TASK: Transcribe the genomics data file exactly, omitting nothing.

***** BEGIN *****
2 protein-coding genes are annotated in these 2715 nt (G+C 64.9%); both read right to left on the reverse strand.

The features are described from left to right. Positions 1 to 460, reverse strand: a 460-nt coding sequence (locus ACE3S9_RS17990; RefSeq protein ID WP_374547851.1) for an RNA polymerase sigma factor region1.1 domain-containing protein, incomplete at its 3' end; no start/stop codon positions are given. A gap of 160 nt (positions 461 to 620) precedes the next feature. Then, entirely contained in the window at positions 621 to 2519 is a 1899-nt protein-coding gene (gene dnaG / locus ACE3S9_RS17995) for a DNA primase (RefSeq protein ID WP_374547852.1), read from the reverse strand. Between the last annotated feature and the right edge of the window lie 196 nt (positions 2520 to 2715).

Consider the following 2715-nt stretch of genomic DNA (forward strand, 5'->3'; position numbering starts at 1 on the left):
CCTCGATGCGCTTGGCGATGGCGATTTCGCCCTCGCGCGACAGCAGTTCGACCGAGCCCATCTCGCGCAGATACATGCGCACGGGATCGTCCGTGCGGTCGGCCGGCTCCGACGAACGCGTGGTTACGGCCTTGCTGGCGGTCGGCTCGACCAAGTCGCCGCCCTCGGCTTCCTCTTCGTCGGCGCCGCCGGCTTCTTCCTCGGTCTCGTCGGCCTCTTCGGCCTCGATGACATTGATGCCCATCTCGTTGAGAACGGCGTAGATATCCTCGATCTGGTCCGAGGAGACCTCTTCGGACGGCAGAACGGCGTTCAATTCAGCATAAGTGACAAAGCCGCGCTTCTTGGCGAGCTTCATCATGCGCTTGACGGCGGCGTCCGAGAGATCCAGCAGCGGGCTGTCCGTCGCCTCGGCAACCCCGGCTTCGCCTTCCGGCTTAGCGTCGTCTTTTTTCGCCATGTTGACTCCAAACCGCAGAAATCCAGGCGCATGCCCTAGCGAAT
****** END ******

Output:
2 protein-coding genes are annotated in these 2715 nt (G+C 64.9%); both read right to left on the reverse strand.

The features are described from left to right. Positions 1 to 460, reverse strand: a 460-nt coding sequence (locus ACE3S9_RS17990; RefSeq protein ID WP_374547851.1) for an RNA polymerase sigma factor region1.1 domain-containing protein, incomplete at its 3' end; no start/stop codon positions are given. A gap of 160 nt (positions 461 to 620) precedes the next feature. Then, entirely contained in the window at positions 621 to 2519 is a 1899-nt protein-coding gene (gene dnaG / locus ACE3S9_RS17995) for a DNA primase (RefSeq protein ID WP_374547852.1), read from the reverse strand. Between the last annotated feature and the right edge of the window lie 196 nt (positions 2520 to 2715).

Consider the following 2715-nt stretch of genomic DNA (forward strand, 5'->3'; position numbering starts at 1 on the left):
CCTCGATGCGCTTGGCGATGGCGATTTCGCCCTCGCGCGACAGCAGTTCGACCGAGCCCATCTCGCGCAGATACATGCGCACGGGATCGTCCGTGCGGTCGGCCGGCTCCGACGAACGCGTGGTTACGGCCTTGCTGGCGGTCGGCTCGACCAAGTCGCCGCCCTCGGCTTCCTCTTCGTCGGCGCCGCCGGCTTCTTCCTCGGTCTCGTCGGCCTCTTCGGCCTCGATGACATTGATGCCCATCTCGTTGAGAACGGCGTAGATATCCTCGATCTGGTCCGAGGAGACCTCTTCGGACGGCAGAACGGCGTTCAATTCAGCATAAGTGACAAAGCCGCGCTTCTTGGCGAGCTTCATCATGCGCTTGACGGCGGCGTCCGAGAGATCCAGCAGCGGGCTGTCCGTCGCCTCGGCAACCCCGGCTTCGCCTTCCGGCTTAGCGTCGTCTTTTTTCGCCATGTTGACTCCAAACCGCAGAAATCCAGGCGCATGCCCTAGCGAAT